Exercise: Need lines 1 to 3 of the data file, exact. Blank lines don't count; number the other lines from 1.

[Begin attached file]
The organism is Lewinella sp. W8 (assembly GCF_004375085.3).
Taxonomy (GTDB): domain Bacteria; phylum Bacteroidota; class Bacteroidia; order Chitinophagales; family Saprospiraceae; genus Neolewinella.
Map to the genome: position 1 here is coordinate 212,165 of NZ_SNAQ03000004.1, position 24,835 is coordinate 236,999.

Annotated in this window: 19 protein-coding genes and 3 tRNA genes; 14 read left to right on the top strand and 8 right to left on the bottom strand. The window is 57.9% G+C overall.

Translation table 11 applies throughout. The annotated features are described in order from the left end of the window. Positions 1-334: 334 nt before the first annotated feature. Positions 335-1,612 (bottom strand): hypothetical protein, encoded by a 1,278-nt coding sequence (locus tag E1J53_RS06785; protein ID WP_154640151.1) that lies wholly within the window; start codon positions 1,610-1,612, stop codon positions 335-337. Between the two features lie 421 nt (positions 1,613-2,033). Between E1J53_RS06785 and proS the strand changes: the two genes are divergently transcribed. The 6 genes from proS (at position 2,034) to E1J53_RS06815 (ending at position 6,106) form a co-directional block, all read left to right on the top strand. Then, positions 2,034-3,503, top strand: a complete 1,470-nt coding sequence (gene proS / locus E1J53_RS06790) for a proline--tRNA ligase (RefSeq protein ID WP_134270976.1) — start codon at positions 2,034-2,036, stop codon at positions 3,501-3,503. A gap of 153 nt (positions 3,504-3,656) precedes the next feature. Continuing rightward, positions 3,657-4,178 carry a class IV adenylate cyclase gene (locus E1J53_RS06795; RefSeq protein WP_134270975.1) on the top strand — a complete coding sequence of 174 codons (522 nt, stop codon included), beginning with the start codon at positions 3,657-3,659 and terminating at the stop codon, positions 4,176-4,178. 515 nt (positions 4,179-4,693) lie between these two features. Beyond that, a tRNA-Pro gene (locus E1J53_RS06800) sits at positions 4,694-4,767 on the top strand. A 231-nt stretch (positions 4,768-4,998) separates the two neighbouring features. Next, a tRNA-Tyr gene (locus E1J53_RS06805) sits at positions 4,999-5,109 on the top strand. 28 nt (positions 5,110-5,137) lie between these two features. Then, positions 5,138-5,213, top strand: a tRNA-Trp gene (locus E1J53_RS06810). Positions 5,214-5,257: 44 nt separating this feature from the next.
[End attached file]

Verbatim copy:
The organism is Lewinella sp. W8 (assembly GCF_004375085.3).
Taxonomy (GTDB): domain Bacteria; phylum Bacteroidota; class Bacteroidia; order Chitinophagales; family Saprospiraceae; genus Neolewinella.
Map to the genome: position 1 here is coordinate 212,165 of NZ_SNAQ03000004.1, position 24,835 is coordinate 236,999.